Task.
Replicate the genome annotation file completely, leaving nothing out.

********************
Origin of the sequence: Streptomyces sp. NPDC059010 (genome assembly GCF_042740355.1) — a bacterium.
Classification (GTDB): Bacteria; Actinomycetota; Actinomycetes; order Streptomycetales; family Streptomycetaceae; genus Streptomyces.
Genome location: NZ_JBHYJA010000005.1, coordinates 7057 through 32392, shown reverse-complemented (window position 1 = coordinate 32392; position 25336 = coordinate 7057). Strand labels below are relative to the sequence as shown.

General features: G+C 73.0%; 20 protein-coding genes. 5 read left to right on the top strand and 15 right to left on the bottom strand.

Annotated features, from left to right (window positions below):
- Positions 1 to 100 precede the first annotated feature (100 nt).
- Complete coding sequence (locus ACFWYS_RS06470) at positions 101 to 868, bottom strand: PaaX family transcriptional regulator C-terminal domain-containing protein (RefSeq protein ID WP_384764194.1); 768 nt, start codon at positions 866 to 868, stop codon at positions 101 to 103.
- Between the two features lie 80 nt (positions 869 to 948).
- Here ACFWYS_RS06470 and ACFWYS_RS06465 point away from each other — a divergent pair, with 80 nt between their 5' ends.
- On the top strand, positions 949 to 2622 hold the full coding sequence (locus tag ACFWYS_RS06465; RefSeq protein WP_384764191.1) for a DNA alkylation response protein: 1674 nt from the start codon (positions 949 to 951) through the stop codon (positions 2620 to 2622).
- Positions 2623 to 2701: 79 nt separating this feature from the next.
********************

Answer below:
Origin of the sequence: Streptomyces sp. NPDC059010 (genome assembly GCF_042740355.1) — a bacterium.
Classification (GTDB): Bacteria; Actinomycetota; Actinomycetes; order Streptomycetales; family Streptomycetaceae; genus Streptomyces.
Genome location: NZ_JBHYJA010000005.1, coordinates 7057 through 32392, shown reverse-complemented (window position 1 = coordinate 32392; position 25336 = coordinate 7057). Strand labels below are relative to the sequence as shown.

General features: G+C 73.0%; 20 protein-coding genes. 5 read left to right on the top strand and 15 right to left on the bottom strand.

Annotated features, from left to right (window positions below):
- Positions 1 to 100 precede the first annotated feature (100 nt).
- Complete coding sequence (locus ACFWYS_RS06470) at positions 101 to 868, bottom strand: PaaX family transcriptional regulator C-terminal domain-containing protein (RefSeq protein ID WP_384764194.1); 768 nt, start codon at positions 866 to 868, stop codon at positions 101 to 103.
- Between the two features lie 80 nt (positions 869 to 948).
- Here ACFWYS_RS06470 and ACFWYS_RS06465 point away from each other — a divergent pair, with 80 nt between their 5' ends.
- On the top strand, positions 949 to 2622 hold the full coding sequence (locus tag ACFWYS_RS06465; RefSeq protein WP_384764191.1) for a DNA alkylation response protein: 1674 nt from the start codon (positions 949 to 951) through the stop codon (positions 2620 to 2622).
- Positions 2623 to 2701: 79 nt separating this feature from the next.